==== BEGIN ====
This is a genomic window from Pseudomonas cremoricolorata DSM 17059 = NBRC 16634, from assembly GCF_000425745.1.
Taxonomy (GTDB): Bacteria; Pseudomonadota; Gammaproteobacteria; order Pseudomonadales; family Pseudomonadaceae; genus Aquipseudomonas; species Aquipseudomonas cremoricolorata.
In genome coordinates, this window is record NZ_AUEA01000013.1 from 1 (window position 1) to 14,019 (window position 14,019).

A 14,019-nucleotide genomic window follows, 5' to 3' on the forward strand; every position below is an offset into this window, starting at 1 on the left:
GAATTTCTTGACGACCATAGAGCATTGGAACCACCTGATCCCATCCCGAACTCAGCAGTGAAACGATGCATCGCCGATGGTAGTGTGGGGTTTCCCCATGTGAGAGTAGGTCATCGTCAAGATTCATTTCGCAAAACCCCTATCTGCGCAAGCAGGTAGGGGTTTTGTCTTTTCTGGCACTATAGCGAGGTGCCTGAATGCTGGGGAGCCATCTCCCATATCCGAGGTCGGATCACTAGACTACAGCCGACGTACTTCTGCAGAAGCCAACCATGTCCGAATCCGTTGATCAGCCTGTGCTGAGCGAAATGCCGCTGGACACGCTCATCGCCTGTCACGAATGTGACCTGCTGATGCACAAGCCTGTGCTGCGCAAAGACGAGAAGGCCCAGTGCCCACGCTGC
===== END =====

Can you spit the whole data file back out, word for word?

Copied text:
This is a genomic window from Pseudomonas cremoricolorata DSM 17059 = NBRC 16634, from assembly GCF_000425745.1.
Taxonomy (GTDB): Bacteria; Pseudomonadota; Gammaproteobacteria; order Pseudomonadales; family Pseudomonadaceae; genus Aquipseudomonas; species Aquipseudomonas cremoricolorata.
In genome coordinates, this window is record NZ_AUEA01000013.1 from 1 (window position 1) to 14,019 (window position 14,019).

A 14,019-nucleotide genomic window follows, 5' to 3' on the forward strand; every position below is an offset into this window, starting at 1 on the left:
GAATTTCTTGACGACCATAGAGCATTGGAACCACCTGATCCCATCCCGAACTCAGCAGTGAAACGATGCATCGCCGATGGTAGTGTGGGGTTTCCCCATGTGAGAGTAGGTCATCGTCAAGATTCATTTCGCAAAACCCCTATCTGCGCAAGCAGGTAGGGGTTTTGTCTTTTCTGGCACTATAGCGAGGTGCCTGAATGCTGGGGAGCCATCTCCCATATCCGAGGTCGGATCACTAGACTACAGCCGACGTACTTCTGCAGAAGCCAACCATGTCCGAATCCGTTGATCAGCCTGTGCTGAGCGAAATGCCGCTGGACACGCTCATCGCCTGTCACGAATGTGACCTGCTGATGCACAAGCCTGTGCTGCGCAAAGACGAGAAGGCCCAGTGCCCACGCTGC